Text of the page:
All-Star Panel: Reaction to Obama's answers on IRS scandal

'Special Report' All-Star panel weighs in


This is a rush transcript from "Special Report," May 16, 2013. This copy may not be in its final form and may be updated.


UNIDENTIFIED FEMALE: Can you assure the American people that nobody in the White House knew about the agency's actions before your counsel's office found out on April 22? And when they did find out, do you think that you should have learned about it before you learned about it from news reports, as you said, last Friday?

PRESIDENT BARACK OBAMA: My main concern is fixing a problem. And we began that process yesterday by asking and accepting the resignation of the acting director there.

Let me make sure that I answer your specific question. I can assure you that I certainly did not know anything about the IG report before the IG report had been leaked through press – through the press.


BRET BAIER, ANCHOR: President Obama in the rose garden in the rain today answering questions about the IRS scandal. The White House announcing that Dan Werfel will become the new IRS commissioner – he will become the new IRS commissioner next week because the current acting commissioner, who was a apparently fired or forced resignation yesterday, Steven Miller, he will still be in the job for another week. He doesn't leave until the 22nd. In fact, we're told by a close associate of his, quote, "he [Miller] was scheduled to leave the acting commissioner role in early June and to retire a couple of months later anyway. He remains the acting commissioner at least until next week. So the resignation so trumpeted by the president yesterday was mostly theater."

We'll begin there. Let's bring in our panel, Jonah Goldberg, at-large editor of National Review online, Juan Williams, columnist with The Hill, and syndicated columnist Charles Krauthammer. OK Jonah?

JONAH GOLDBERG, AT LARGE EDITOR, NATIONAL REVIEW ONLINE: Well, it was an interesting day. Let me say out front, I am really enjoying the media equivalent of the Arab spring. It's a very exciting time to see the press corps interested in its job all of the sudden.

I don't know that President Obama put much of anything away today. I thought it was very interesting in the piece we saw, he was asked about when he knew or anyone else in the White House knew about these abuses at the IRS, and he answered, well, I didn't know anything about the IG reports until last week. That was not the question that was asked. And it caused a lot of people to perk up their eyebrows and say, well maybe people in the White House actually did know about this quite a bit earlier than they are letting on.  I think that is the kind of things that sort of chummed the water for the White House a little bit.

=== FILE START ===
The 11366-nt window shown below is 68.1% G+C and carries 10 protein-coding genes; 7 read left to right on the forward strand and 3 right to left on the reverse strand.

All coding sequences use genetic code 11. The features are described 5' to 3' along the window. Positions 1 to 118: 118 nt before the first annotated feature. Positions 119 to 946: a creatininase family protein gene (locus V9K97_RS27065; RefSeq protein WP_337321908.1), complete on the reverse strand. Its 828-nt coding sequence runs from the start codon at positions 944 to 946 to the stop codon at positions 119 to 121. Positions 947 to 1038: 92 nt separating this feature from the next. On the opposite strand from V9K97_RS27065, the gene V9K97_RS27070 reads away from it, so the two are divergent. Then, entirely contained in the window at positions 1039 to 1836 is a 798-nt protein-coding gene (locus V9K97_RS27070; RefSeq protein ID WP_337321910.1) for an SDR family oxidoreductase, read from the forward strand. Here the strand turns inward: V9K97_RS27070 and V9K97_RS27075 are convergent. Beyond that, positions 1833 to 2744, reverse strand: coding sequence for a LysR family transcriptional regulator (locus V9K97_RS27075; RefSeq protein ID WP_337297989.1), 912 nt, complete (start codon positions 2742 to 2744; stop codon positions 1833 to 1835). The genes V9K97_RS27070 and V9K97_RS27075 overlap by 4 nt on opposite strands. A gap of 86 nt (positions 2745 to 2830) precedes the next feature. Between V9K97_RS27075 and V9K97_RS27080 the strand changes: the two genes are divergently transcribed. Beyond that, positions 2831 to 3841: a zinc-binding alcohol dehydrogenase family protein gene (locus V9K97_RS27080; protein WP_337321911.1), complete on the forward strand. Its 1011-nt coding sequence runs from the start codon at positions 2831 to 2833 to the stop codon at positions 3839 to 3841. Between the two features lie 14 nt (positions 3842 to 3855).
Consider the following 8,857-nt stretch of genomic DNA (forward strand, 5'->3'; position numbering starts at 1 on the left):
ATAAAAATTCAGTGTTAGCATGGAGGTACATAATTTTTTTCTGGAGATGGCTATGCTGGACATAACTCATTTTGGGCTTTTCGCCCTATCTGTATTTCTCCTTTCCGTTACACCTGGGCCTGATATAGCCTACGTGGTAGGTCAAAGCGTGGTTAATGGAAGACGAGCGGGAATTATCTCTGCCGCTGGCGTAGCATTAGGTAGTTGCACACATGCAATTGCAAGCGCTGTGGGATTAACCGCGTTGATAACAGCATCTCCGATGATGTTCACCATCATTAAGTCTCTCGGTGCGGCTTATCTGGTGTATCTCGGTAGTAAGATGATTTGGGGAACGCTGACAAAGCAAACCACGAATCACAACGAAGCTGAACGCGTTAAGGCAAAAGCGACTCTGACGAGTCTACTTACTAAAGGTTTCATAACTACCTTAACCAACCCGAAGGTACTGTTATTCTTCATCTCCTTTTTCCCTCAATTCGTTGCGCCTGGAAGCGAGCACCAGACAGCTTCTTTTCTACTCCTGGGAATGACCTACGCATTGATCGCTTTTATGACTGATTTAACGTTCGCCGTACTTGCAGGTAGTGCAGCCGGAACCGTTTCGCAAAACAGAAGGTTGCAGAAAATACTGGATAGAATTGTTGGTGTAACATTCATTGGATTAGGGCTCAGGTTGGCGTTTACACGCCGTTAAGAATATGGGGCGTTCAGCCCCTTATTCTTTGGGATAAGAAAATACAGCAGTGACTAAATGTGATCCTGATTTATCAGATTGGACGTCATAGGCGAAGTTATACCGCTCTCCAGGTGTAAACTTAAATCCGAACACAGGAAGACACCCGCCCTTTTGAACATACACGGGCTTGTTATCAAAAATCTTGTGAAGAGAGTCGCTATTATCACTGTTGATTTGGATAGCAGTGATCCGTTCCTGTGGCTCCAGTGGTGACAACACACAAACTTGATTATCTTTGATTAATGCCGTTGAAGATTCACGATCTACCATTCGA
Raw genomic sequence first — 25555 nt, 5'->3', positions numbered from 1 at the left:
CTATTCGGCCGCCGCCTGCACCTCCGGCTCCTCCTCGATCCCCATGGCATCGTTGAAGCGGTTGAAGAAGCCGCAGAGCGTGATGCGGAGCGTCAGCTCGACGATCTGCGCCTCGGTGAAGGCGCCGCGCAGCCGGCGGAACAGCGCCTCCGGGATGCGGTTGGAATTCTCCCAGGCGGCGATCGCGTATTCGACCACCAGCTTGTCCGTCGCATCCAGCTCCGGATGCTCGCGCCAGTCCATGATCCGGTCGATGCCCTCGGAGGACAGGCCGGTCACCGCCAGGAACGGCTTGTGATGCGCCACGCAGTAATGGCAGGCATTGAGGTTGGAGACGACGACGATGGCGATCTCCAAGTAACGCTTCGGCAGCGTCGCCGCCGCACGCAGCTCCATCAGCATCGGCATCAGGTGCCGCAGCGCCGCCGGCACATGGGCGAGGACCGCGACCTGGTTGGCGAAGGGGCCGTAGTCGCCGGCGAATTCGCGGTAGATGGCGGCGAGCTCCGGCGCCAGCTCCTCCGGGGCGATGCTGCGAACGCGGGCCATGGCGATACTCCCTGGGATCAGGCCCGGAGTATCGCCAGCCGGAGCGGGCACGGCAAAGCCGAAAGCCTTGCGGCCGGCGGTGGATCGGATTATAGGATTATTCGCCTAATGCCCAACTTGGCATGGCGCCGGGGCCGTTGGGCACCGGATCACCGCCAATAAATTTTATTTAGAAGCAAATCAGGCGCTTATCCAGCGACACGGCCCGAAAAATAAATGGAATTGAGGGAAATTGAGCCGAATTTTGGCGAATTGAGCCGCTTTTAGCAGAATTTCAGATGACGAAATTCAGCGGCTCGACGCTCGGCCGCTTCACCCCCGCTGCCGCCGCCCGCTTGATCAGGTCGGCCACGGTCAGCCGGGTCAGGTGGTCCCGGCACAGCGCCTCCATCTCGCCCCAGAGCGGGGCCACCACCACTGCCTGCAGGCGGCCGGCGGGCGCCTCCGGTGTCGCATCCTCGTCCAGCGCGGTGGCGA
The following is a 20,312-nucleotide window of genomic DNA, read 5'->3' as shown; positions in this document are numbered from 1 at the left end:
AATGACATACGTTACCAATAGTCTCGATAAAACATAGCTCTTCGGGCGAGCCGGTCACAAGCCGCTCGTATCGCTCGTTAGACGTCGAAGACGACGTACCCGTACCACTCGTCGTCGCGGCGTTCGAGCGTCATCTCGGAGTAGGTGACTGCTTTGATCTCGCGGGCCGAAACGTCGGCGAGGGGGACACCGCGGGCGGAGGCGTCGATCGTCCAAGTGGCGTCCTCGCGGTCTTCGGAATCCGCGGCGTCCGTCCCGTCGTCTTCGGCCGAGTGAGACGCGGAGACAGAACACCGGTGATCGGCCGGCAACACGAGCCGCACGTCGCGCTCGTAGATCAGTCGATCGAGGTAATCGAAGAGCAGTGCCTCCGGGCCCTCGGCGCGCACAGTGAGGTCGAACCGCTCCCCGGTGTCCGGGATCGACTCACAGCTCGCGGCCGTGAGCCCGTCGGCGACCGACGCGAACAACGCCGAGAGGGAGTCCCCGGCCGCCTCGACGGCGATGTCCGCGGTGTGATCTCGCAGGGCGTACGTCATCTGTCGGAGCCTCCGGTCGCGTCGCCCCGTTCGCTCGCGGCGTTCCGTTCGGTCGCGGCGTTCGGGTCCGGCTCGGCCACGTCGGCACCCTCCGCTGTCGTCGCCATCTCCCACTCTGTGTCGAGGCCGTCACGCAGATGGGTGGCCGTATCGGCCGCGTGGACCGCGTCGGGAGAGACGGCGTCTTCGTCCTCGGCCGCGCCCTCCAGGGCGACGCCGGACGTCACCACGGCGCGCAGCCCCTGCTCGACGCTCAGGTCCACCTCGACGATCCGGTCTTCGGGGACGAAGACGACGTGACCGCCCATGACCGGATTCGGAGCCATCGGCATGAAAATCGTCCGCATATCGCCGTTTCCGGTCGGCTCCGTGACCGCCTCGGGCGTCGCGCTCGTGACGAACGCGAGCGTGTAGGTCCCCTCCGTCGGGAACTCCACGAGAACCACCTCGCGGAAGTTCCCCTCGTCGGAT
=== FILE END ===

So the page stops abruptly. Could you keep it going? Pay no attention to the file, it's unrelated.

BAIER: Juan, we tried to get clarification of that. Jay Carney has said that the White House didn't know, but how the president answered it has obviously raised eyebrows across Washington.

JUAN WILLIAMS, SENIOR EDITOR, THE HILL: I think people are looking for any slight thing, any indication here, but it is pretty slim pickings at that point.

I think what you heard from the president today, he took several questions, was a real sense that when it comes to the IRS, he feels he has taken action to begin a process to repair the damage that's been done in terms of the trust with the American people, trust that was breached for people on the left and right, and the idea that the IRS would be used in political terms.

I think the larger story here about Miller and the fact that he's not leaving for another week. Look, he was the acting commissioner, he was the guy in power, so he's the target for any reprimand, and obviously he's been reprimanded. His name is now associated with this scandal.

BAIER: But, you have to concede that it is not too much of a reprimand if he was going to leave the IRS anyway.

WILLIAMS: No, he was the acting commissioner; they didn't have a full commissioner.

BAIER: He's still the acting commissioner Juan.

WILLIAMS: So he's acting commissioner for a few days. I mean if you wanted to go back in time --

BAIER: No, he's still the acting commissioner until next Wednesday.

WILLIAMS: Yeah, for the next few days. So if you wanted to go back in time, you would have to go back to when this scandal started and then you had another IRS commissioner. That guy is gone. What we'll see is Miller will be up on Capitol Hill tomorrow. So, I think people want answers.

BAIER: My point is, for all of the characterization that it was this big move and then we had the East Room announcement, the guy was going to leave his post in early June and he was going to leave the IRS a couple of months later. It seems that --

WILLIAMS: Well, who else are they going to fire?


BAIER: There you go, there's the answer --


GOLDBERG: Lois Lerner?


BAIER: Lois Lerner is still in her position. Charles?

CHARLES KRAUTHAMMER, SYNDICATED COLUMNIST: The firing was a farce.  It was the minimum he could do, it turned out it really didn't have any meaning. And that is not the guy who's behind all this. If you want to win back the trust of the American people, you have to answer the question, where did these Cincinnati guys and people in Washington get the idea or the authorization, the instruction, who knows? Did they wake up in the morning and decide we're going to target the Tea Party all on their own? This is highly implausible.